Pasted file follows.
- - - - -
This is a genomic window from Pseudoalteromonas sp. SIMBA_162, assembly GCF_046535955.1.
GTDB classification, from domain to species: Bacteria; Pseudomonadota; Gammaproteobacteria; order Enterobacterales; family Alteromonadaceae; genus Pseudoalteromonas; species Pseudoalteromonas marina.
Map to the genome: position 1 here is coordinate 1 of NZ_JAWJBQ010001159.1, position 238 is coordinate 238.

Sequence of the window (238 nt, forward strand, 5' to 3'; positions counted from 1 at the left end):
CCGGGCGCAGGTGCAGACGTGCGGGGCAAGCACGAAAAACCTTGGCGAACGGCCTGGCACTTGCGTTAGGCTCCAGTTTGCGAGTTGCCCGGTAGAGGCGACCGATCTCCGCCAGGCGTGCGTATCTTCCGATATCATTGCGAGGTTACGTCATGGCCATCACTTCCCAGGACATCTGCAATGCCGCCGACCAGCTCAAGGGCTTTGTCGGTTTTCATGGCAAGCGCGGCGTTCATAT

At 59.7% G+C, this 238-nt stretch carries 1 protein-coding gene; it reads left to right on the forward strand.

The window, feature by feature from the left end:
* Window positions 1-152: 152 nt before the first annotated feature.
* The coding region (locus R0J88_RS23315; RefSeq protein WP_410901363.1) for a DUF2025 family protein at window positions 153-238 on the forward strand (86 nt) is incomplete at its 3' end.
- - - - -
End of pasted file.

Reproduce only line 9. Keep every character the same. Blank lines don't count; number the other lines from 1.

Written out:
* The coding region (locus R0J88_RS23315; RefSeq protein WP_410901363.1) for a DUF2025 family protein at window positions 153-238 on the forward strand (86 nt) is incomplete at its 3' end.